Publisher's note: The author of this post, Kristen Martin, is a contributor to ECU News Services.
Jaquille Jackson, center, and Nicholas George, left, in their third grade class at the ECU Community School. | Photos: Cliff Hollis
Students attending the ECU Community School achieved growth during the 2018-19 school year, according to the North Carolina Department of Public Instruction's annual report card.
On Sept. 4, the department released school performance grades to the state's public schools, showing the Community School met its expected growth goal with a growth index of 1.97. For a school to exceed growth, the growth index must be at least 2.00. The Community School was .03 away from exceeding the state's expected growth.
"Each student has what they call a projected score and they say in order for a child to grow one year, this is the projected score that they have to hit,"
said Tracy Cole, principal of the Community School. "In terms of meeting expected growth that means overall the children grew at least one year, but we were so close to exceeding growth, meaning we went above and beyond what the state expected."
Cole said that she was most proud of the growth. "I've seen children come in from some really tough situations, children that we have had to comb their hair in the morning or wash their face or take them over to South Greenville and let them take a full shower. We've had to wash their clothes,"
she said. "When you think about having to meet those primary needs and then seeing the growth they've made here, that speaks volumes about the work that the faculty and staff have done here at the Community School. Because until you meet those basic needs, teaching and learning is not a priority."
Dora Ellison checks in on Corey Little in a third grade class at the ECU Community School.
The school opened in fall 2017 in a renovated wing of South Greenville Elementary School through a partnership with Pitt County Schools. The UNC System picked East Carolina University to operate one of the first lab schools in the state. The schools are designed to improve outcomes for at-risk students from low-performing schools.
While the ECU Community School received a performance grade of F, Cole was still excited about the state results.
She explained that the state calculates school performance grades on proficiency and growth, with proficiency on end-of-grade tests composing 80% of the score.
"What the state puts a very big emphasis on is the number of students who are scorings 3s, 4s, and 5s, the number of students who are passing the test,"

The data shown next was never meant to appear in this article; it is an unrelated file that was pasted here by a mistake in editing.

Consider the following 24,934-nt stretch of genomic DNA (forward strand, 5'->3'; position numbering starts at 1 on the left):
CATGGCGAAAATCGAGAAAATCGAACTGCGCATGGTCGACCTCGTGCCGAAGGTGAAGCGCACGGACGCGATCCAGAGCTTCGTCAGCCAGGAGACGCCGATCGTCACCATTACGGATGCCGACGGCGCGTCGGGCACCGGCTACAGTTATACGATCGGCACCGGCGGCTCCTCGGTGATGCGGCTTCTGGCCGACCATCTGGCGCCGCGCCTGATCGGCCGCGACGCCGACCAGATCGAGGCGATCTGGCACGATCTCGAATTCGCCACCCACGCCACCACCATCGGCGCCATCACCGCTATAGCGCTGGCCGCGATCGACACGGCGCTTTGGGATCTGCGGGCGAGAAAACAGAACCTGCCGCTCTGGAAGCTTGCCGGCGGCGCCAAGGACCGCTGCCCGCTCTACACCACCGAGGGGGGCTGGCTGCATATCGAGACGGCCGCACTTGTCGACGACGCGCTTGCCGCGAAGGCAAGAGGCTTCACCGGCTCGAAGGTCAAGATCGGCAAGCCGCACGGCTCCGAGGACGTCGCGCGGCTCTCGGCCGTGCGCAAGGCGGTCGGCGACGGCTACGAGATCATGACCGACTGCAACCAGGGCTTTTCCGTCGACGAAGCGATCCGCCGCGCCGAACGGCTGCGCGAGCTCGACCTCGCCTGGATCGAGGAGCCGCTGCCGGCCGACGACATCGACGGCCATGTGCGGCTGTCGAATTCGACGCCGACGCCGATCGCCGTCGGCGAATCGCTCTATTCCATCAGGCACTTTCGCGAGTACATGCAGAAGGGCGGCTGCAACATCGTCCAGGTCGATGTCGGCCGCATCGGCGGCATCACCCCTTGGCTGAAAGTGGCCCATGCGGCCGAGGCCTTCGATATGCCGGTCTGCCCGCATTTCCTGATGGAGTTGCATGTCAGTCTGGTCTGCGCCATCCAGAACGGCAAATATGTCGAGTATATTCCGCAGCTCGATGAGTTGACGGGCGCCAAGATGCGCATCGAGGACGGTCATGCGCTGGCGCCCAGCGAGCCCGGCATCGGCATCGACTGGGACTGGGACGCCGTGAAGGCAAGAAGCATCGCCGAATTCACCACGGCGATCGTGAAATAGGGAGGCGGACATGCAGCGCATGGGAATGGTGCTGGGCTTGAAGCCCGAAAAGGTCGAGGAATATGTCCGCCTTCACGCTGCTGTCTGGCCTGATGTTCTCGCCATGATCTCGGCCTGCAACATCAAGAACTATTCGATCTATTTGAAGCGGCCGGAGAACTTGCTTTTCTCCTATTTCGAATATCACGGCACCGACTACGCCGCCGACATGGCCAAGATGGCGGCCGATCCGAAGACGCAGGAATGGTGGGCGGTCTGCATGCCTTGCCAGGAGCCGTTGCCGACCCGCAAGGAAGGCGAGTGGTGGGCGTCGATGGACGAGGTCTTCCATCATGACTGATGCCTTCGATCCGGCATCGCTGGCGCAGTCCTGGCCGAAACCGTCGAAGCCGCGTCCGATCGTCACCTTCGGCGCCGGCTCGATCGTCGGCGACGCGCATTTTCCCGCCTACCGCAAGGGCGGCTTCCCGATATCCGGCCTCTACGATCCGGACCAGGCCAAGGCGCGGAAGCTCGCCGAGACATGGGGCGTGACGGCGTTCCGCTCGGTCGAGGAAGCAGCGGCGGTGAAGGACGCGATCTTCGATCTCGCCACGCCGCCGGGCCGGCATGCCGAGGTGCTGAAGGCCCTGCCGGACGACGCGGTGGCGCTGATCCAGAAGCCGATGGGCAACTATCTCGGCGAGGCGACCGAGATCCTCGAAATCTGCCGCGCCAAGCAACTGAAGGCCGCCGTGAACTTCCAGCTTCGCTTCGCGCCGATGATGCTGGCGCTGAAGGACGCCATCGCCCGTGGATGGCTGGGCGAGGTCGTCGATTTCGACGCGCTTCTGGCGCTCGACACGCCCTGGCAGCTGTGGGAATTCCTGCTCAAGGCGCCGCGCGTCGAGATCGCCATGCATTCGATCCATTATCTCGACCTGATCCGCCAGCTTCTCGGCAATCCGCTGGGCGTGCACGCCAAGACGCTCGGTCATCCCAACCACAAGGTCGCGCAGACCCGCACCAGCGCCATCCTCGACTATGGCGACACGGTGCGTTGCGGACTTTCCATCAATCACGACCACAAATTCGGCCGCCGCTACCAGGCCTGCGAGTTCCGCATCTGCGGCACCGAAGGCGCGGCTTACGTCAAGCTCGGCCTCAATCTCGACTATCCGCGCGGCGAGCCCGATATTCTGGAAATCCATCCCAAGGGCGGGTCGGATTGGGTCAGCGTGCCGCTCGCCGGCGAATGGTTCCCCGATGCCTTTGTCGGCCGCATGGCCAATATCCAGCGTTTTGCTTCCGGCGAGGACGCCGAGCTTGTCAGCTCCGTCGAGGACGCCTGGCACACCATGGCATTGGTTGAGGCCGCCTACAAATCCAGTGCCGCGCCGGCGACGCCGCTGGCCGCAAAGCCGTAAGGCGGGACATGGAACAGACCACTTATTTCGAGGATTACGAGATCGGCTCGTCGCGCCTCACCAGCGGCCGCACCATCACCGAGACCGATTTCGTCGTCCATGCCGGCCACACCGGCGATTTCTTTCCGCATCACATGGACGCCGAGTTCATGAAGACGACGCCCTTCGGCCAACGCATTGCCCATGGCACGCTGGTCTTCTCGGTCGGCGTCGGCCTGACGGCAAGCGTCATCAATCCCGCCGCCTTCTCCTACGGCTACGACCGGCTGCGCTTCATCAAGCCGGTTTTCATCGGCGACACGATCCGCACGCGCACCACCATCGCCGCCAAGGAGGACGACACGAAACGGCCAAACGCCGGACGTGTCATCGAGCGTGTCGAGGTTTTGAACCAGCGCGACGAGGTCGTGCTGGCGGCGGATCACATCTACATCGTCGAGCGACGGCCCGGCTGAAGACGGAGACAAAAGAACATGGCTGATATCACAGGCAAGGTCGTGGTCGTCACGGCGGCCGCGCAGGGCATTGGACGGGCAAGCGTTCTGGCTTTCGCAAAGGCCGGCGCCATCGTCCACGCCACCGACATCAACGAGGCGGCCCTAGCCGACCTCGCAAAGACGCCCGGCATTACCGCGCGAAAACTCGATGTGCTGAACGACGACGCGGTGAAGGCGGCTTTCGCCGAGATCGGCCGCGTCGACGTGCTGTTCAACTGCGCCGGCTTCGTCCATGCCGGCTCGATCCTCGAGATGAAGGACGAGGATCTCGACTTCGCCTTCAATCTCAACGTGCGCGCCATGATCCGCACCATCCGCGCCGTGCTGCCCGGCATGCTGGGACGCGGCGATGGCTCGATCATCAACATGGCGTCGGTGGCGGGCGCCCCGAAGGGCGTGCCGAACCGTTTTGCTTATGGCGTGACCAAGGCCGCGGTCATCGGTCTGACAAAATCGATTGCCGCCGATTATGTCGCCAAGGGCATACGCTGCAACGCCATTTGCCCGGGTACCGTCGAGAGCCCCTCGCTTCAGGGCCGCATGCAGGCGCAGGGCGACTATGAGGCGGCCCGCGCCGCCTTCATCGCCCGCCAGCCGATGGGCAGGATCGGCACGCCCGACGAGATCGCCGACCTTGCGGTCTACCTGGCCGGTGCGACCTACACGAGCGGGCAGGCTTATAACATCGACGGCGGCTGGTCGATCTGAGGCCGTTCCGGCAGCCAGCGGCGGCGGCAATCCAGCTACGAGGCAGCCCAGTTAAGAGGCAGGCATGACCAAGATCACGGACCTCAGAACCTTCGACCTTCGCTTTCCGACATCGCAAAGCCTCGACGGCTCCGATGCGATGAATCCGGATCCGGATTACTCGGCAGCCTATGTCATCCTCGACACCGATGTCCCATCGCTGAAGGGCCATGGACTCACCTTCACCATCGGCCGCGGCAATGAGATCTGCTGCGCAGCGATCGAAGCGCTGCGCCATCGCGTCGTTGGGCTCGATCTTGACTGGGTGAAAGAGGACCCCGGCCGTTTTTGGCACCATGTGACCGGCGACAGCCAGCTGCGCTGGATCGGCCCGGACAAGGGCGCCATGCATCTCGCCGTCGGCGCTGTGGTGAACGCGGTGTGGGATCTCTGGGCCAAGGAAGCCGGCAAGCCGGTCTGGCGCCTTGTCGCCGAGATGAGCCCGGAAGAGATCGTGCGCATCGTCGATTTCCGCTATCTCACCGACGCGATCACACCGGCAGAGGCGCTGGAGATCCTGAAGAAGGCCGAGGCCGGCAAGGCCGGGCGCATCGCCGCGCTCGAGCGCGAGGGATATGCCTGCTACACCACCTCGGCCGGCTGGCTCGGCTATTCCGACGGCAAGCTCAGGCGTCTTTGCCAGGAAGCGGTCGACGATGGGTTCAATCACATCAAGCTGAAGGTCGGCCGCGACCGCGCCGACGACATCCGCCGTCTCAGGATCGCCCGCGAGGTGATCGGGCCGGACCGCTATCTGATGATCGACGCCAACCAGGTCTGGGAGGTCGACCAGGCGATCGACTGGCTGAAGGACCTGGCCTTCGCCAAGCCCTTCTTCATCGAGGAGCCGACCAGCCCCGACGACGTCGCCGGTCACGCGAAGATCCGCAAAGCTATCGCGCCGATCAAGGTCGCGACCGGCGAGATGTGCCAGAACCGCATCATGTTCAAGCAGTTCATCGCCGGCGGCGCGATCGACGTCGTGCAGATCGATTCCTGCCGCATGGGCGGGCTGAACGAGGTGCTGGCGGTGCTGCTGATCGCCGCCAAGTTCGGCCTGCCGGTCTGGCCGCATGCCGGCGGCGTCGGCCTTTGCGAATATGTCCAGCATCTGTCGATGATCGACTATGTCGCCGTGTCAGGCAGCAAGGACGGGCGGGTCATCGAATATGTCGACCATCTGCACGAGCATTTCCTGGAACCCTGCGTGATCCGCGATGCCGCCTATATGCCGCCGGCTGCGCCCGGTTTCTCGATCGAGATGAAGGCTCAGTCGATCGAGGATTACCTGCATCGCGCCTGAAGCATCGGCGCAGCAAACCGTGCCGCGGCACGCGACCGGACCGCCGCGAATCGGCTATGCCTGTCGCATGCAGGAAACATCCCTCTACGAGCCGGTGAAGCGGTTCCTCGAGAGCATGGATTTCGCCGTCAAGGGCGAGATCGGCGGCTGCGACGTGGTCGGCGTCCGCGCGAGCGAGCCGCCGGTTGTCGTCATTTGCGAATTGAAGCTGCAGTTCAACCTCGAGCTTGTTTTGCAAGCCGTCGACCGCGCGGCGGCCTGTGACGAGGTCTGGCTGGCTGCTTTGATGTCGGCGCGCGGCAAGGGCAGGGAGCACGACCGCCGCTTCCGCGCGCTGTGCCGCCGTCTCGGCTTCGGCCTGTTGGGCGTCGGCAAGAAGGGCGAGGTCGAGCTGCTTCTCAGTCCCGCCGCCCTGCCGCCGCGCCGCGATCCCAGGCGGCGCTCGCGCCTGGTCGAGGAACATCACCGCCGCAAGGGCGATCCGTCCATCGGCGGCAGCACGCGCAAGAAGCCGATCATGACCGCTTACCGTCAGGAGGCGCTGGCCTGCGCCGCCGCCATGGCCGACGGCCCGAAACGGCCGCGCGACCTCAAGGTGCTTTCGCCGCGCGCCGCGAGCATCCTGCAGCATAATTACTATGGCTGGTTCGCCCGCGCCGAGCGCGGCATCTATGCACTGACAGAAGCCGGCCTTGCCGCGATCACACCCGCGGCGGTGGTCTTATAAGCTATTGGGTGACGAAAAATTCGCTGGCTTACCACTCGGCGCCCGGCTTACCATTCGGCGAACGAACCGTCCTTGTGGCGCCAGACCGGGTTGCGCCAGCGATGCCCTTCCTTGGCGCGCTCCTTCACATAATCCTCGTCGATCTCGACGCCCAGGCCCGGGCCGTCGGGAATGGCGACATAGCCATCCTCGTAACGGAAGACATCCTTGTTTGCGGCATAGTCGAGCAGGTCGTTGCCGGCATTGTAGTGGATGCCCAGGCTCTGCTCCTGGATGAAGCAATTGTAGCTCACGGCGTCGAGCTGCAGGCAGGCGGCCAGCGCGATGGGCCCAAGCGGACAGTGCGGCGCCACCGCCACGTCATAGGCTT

said Cole. "Our emphasis at the Community School is growing the students because they come to us academically at-risk."
The Community School's founding guidelines stated that students accepted into the school had to have attended a low-performing school and had to be academically at-risk. Cole said that the students have had challenges since they began their school careers.
"Our job is to go in and identify the levels at which the student is performing and grow them from there,"
The state tests children in third, fourth and fifth grades and those students began their education at other schools. The school has expanded to K-5 and, according to Cole, her teachers are laying an educational foundation early for their kindergarten students.
"As they move up into third grade, you should see a tremendous difference,"
said Cole, "because we're starting with the youngest ones."
College of Education Dean Grant Hayes was pleased with the performance data.
"We continue to be excited by the significant achievement growth of our ECUCS scholars,"
Hayes said. "Under Ms. Cole's leadership, the school's teachers and staff have created an effective learning environment with high expectations and clear goals as evidenced by these test results.
One of the areas that had higher levels of proficiency (57.1%) was the fifth-grade science test scores. In their reading test results, none of the children scored a level 3 or higher, which is considered proficient.
According to Cole, the higher science scores reflect the children's interest in science. Although the science tests require a lot of reading, the passages may not be as long and hold the children's interest more than the passages in the reading tests.
Cole and her team are employing new strategies to improve reading scores. "One of the strategies we are working on this year is building reading endurance," Cole said.
According to Dr. Art Rouse, associate dean of the College of Education, the growth component is crucial to student success. "Even if at the end of the day, if a child is not on grade level, it's still important that we get them there but that growth that we can see each year, they're going to get there if they stay with it,"
Rouse said that the growth showcases the work that goes on at the Community School.
"It's actually really hard work by students, hard work by teachers, hard work by parents. Everybody's involved in that, it's not just the student or the parent or teachers,"
said Rouse. "Everybody's working really hard and working hard for an extended period of time. It's not like you come in and we work hard one day."
The school also met its two participation targets in reading and two participation targets in math.